Today, in Mercy, our readings speak to our innate desire to have another chance, to start fresh.
Don’t you love to get something new? A new outfit that refashions not only your appearance but your attitude? A fresh coat of paint on a room that has grown commonplace? A few new plantings in your winter-dried flower boxes?
Even as a kid, didn’t you treasure that new box of crayons? That unscuffed baseball when the season started? That second piece of construction paper when your first effort flopped?
Isaiah knows how we feel. He is speaking, in today’s passage, to a people bereft by their circumstances and recent history. They have suffered invasion, exile, tribal strife, and the destruction of the Temple. The faith of the masses had been weakened almost beyond repair.
But Isaiah challenges his listeners to renew their hearts. God is greater than all they have suffered. And God is offering them that second chance, that fresh sheet of paper, that box of whole crayons:
Instead, there shall always be rejoicing and happiness in what I create; For I create Jerusalem to be a joy and its people to be a delight; I will rejoice in Jerusalem and exult in my people.
What we have to understand from this passage is that God is talking to us! We are Jerusalem! Any suffering in our lives, the pain, disappointment, brokenness, heartache and sin that might burden us is going to be transformed. In the Eternal Creation, all will be joy and fullness of life.
And we don’t have to wait until we die to experience that new creation. Our faith, ever deepened by God’s grace, lets us live in that joy even in the midst of our everyday challenges.
This is the profound lesson Jesus is about to teach us by his Passion, Death and Resurrection. This week’s readings, in a dynamic mix of joy and sorrow, lead us more deeply into that understanding.
Music:O Day of Peace That Dimly Shines –Carl P. Daw
Today, in Mercy,halfway through Lent, we see in our readings glimpses of new life.
The captivity in Egypt had been TOUGH on Israel. During those many decades, they had appeared to be abandoned and forgotten by God.It was a harsh reckoning for them … hard to be forgotten. Even then, when they thought they had found freedom, they still wandered for forty years in the desert.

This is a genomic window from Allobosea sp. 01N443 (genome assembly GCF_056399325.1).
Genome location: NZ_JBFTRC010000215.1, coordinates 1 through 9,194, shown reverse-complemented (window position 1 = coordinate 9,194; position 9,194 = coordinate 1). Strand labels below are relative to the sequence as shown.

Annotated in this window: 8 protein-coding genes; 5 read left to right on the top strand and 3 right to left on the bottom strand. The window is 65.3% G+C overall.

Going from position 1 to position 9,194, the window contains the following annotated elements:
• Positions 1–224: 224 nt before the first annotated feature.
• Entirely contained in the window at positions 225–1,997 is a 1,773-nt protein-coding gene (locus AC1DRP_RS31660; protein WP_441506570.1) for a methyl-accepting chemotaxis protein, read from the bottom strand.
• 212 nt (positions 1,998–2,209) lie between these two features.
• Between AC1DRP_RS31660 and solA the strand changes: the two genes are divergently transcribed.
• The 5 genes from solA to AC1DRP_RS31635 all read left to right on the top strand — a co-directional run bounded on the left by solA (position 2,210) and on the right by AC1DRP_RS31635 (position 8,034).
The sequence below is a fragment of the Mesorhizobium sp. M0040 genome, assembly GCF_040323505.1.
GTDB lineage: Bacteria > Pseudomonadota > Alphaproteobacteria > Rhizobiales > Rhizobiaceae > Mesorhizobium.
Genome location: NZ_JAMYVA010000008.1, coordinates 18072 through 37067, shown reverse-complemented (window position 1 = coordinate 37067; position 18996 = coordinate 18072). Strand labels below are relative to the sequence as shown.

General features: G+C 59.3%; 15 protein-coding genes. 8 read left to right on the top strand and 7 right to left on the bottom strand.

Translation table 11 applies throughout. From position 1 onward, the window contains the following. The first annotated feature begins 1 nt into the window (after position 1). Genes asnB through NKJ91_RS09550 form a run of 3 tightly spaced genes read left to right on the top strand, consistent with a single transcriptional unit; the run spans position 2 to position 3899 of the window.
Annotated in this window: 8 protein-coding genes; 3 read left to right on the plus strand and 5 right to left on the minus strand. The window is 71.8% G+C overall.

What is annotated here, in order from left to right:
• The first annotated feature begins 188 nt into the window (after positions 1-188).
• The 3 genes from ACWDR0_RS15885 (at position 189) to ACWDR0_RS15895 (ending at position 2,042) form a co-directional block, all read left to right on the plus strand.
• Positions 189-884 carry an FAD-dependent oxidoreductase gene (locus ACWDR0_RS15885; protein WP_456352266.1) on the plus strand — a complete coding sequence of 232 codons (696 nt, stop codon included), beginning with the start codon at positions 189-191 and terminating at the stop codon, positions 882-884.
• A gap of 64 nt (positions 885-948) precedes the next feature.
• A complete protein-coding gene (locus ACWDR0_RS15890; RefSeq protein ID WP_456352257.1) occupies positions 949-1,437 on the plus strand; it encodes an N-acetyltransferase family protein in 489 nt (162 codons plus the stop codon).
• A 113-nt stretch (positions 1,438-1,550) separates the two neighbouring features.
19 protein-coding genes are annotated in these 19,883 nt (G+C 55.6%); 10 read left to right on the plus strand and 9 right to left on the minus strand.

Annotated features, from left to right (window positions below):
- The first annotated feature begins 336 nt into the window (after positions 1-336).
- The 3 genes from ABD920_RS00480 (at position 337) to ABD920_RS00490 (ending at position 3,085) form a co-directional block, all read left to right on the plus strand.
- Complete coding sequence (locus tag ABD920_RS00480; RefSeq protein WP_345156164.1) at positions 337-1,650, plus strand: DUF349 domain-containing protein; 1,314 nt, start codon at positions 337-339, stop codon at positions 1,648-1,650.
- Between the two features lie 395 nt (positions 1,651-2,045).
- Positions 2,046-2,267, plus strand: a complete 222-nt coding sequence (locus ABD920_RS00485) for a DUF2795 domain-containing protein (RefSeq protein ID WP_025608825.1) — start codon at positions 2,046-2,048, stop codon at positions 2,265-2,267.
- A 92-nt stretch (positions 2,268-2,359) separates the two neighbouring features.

But now Israel stands at a new horizon.Moses has died and Joshua has become Israel’s leader.God tells him that it is a new day:
“Today I have removed the reproach of Egypt from you.”
In our second reading, Paul tells us:
Whoever is in Christ is a new creation: the old things have passed away; behold, new things have come.
And in our revered Gospel story of the Prodigal Son, Jesus tells us:
This beloved child of mine was dead, and has come to life again; was lost, and has been found.
All of these passages speak to us in our Lenten journey, and in our Life journey.We have experienced our own “Egypts”, times when we felt disconnected, even abandoned, by God.We have sometimes felt we were journeying aimlessly toward an unknown goal. We have at times wandered, like the prodigal son, from the path of God’s love. We have darknesses in our memories that still long for Light.
This poem from Mary Oliver might capture the feeling for us:
Someone I loved once gave me
a box full of darkness.
It took me years to understand
that this, too, was a gift.
~ Mary Oliver ~
In today’s readings, God is reminding us that the Light awaits us. Forgiveness, reconciliation, new energy and grace are the gifts of Easter – the gifts where we must keep our eyes focused as we journey.
So let us do as e.e.cummings encourages us in this poem:
Let It Go – e.e. cummings
let it go – the
smashed word broken
open vow or
the oath cracked length
wise – let it go it
was sworn to
let them go – the
truthful liars and
the false fair friends
and the boths and
neithers – you must let them go they
let all go – the
big small middling
tall bigger really
the biggest and all
things – let all go
so comes love
Music: Remember Not the Things of the Past – Bob Hurd
Remember not the things of the past;
now I do something new,
do you not see it?
Now I do something new, says the Lord.
In our distress God has grasped us by the hand,
opened a path in the sea, and we shall pass over,
we shall pass over, free at last.
In our parched land of hypocrisy and hate,
God makes a river spring forth,
a river of mercy, truth and compassion; come and drink.
And who among us is sinless in God’s sight?
Then who will cast the first stone, when he who was sinless
carried our failings to the cross?
Pressing ahead, letting go what lies behind,
may we be found in the Lord, and sharing his dying,
share in his rising from the dead.
Today, in Mercy, our two readings encourage us to be humble and repentant.
In the reading from Hosea, God is very clear:
For it is love that I desire, not sacrifice, and knowledge of God
rather than burnt offerings.
In our Gospel, Jesus tells us the parable of the proud Pharisee and the humble tax collector. The Pharisee’s prayer shows his judgmental self-satisfaction with all the sacrifices he’s made:
O God, I thank you that I am not like the rest of humanity — greedy, dishonest, adulterous — or even like this tax collector. I fast twice a week, and I pay tithes on my whole income.’
On the other hand, we have the scorned tax collector ( a status we can understand this time of year:-) who admits his weakness and need for God’s mercy.
Oh God, have mercy on me, a sinner!